Mother Ludlam's Cave

Mother Ludlam's Cave, also known as Mother Ludlum's Cave or Mother Ludlum's Hole, is a small cave in the sandstone cliff of the Wey Valley at Moor Park, near Farnham, Surrey, in England. The cave is the subject of a number of local legends. A spring rising in the cave is recorded in the 13th century "Annals of Waverley Abbey" as "Ludewell"; other spellings through history include "Ludwell" and "Luddwelle". A monk named Symon is credited with identifying the spring as a suitable water supply for Waverley Abbey in 1218, after the original source had dried up. The brothers of the abbey dedicated the spring to St Mary, so it also became known as St Mary's Well. The cave has been naturally formed by the spring but may have been enlarged by the monks and was made into a grotto (possibly during the eighteenth century) and further enhanced by addition of an ironstone arched entrance, possibly during the reign of Queen Victoria.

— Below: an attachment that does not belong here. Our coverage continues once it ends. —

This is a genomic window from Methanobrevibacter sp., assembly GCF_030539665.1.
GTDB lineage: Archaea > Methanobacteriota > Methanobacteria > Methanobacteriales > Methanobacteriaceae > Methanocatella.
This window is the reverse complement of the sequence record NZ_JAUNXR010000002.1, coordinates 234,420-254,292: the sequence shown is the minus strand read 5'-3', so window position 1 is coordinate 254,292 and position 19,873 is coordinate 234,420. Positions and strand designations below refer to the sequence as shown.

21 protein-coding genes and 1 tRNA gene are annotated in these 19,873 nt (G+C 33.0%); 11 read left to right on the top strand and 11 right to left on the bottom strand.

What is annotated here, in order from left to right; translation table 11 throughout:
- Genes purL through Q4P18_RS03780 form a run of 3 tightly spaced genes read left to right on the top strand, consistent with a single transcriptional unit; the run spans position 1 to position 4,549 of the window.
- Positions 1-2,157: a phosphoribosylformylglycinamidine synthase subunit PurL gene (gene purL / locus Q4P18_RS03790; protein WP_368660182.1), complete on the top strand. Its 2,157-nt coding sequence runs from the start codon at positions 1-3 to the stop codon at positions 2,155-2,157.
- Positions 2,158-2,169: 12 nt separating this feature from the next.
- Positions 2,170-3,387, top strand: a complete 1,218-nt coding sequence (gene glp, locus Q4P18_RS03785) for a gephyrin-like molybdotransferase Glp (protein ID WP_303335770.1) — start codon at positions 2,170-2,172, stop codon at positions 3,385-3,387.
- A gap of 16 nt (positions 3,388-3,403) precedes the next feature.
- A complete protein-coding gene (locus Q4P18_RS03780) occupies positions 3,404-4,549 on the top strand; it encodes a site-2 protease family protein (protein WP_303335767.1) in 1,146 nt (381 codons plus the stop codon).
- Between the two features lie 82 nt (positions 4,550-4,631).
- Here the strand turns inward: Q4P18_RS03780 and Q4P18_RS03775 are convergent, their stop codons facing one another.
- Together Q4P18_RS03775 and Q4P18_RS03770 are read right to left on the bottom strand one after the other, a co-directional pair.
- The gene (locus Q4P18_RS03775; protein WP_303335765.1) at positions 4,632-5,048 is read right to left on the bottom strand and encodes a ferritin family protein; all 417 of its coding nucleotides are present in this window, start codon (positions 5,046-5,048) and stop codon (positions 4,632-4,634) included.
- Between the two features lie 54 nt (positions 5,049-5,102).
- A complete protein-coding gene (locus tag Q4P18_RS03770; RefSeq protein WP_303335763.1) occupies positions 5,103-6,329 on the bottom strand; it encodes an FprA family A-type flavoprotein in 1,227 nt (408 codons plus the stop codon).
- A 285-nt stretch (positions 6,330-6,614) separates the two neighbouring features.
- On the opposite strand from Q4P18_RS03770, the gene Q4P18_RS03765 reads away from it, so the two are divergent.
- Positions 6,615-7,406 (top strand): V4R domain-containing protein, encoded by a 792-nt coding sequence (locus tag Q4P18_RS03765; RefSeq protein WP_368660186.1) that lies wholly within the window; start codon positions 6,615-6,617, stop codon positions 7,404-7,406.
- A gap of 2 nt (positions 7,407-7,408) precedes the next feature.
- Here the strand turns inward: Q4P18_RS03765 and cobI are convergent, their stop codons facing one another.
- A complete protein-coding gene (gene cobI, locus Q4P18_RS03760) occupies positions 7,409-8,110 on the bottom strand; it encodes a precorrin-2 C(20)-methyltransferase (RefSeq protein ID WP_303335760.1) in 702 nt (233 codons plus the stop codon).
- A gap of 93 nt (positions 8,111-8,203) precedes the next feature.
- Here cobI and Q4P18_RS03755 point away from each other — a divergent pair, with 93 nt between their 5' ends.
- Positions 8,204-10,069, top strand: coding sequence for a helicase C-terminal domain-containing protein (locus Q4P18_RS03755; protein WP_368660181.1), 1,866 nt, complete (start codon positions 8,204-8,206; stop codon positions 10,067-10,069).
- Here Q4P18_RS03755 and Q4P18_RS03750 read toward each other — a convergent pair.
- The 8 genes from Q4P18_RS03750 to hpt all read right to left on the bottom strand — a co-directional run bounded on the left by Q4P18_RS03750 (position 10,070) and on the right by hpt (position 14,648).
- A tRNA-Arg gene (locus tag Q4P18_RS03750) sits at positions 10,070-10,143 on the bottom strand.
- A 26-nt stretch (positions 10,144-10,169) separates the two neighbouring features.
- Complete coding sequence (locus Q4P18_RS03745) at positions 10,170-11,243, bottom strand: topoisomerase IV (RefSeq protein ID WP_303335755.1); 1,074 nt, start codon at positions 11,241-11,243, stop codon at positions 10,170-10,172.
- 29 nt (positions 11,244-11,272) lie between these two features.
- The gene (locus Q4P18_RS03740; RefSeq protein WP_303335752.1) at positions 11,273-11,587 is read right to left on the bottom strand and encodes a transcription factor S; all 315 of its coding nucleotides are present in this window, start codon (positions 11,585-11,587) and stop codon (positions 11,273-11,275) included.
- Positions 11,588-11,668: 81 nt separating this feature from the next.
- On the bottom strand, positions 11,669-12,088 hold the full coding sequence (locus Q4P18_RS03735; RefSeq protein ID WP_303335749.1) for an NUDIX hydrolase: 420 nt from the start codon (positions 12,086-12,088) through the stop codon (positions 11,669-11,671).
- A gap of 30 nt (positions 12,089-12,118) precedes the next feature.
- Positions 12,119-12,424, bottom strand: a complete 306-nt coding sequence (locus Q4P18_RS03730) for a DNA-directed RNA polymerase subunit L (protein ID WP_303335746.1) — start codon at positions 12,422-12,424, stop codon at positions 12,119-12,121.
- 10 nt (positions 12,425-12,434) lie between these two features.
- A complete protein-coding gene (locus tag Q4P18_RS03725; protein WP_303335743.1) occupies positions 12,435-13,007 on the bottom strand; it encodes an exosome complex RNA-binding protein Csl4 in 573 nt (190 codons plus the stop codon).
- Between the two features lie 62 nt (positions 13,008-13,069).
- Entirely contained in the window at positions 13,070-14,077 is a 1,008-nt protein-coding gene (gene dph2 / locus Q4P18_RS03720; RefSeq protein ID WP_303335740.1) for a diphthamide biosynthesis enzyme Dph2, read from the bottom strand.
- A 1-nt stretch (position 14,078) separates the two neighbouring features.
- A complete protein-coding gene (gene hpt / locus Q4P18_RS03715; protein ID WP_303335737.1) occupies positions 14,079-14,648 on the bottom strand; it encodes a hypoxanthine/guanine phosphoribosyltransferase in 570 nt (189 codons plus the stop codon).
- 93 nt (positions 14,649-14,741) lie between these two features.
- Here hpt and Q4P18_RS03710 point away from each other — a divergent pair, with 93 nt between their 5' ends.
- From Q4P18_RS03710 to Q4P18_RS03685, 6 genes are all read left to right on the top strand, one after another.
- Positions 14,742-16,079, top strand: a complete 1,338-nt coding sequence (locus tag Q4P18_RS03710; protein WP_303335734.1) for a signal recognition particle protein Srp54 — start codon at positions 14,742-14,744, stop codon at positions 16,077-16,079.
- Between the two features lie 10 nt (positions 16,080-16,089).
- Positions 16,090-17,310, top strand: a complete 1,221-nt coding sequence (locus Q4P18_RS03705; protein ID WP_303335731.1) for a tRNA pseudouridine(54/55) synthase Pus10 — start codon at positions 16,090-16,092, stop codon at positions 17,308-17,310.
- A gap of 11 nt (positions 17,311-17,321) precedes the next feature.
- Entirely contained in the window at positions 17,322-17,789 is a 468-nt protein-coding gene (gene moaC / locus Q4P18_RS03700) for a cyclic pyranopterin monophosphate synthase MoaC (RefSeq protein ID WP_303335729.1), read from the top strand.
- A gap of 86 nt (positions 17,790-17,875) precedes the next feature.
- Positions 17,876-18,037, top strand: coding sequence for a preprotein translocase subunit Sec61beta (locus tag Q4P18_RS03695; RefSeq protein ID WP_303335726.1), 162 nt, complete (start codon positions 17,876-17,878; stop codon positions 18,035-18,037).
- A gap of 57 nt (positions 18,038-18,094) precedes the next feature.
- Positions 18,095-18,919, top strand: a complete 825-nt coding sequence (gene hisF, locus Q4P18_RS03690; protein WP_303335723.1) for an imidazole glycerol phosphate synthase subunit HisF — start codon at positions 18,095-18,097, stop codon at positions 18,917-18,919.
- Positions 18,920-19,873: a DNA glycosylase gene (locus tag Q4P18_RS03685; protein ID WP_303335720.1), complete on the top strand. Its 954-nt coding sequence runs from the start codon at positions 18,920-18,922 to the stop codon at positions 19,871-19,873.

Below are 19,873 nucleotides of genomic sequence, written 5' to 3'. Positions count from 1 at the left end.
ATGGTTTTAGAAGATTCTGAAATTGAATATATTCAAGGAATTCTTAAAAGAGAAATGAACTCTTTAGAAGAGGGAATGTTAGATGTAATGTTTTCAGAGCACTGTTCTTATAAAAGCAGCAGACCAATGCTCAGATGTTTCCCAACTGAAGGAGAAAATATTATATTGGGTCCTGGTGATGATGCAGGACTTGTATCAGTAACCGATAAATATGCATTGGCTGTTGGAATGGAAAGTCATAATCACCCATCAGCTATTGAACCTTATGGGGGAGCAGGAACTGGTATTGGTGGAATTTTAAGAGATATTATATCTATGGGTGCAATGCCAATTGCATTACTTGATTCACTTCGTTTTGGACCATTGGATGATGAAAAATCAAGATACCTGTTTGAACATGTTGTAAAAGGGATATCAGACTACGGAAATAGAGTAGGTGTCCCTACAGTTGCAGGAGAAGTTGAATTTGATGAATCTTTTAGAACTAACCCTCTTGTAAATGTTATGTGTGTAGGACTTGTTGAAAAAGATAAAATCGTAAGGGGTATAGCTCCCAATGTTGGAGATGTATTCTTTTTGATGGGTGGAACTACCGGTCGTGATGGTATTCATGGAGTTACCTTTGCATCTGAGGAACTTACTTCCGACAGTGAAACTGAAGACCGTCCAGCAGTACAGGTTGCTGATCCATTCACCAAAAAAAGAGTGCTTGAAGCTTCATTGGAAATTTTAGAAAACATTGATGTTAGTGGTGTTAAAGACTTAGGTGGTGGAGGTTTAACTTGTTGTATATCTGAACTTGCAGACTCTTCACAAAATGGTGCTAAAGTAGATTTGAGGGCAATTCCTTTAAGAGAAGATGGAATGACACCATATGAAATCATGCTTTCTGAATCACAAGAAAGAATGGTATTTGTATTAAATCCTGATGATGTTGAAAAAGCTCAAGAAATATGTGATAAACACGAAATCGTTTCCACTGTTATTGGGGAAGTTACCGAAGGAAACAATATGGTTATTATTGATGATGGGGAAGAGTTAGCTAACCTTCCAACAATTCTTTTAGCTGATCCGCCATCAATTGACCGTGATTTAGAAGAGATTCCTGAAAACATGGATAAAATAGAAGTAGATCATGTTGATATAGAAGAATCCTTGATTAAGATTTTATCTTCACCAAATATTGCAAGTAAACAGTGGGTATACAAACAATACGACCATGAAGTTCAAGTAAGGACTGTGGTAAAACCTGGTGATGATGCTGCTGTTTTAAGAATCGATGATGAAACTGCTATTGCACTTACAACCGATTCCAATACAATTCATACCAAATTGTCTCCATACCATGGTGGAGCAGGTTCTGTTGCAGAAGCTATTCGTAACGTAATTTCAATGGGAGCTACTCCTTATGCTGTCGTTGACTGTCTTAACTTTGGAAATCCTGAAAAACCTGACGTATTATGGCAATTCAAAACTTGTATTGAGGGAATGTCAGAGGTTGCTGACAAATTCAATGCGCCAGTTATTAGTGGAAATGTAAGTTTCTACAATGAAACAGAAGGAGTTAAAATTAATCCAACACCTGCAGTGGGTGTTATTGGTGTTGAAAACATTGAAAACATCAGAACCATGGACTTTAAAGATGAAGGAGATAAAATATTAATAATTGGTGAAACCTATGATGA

Read more about Mother Ludlam's CaveOrigins of The Name, The Legend of Mother Ludlam, The White Witch of Waverley, William Cobbett, Wildlife, Father Foote's Cave

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Famous quotes containing the words cave and/or mother:

    Mankind which began in a cave and behind a windbreak will end in the disease-soaked ruins of a slum.
    —H.G. (Herbert George)

    Mother love has been much maligned. An over mothered boy may go through life expecting each new woman to love him the way his mother did. Her love may make any other love seem inadequate. But an unloved boy would be even more likely to idealize love. I don’t think it’s possible for a mother or father to love a child too much.

    Frank Pittman (20th century)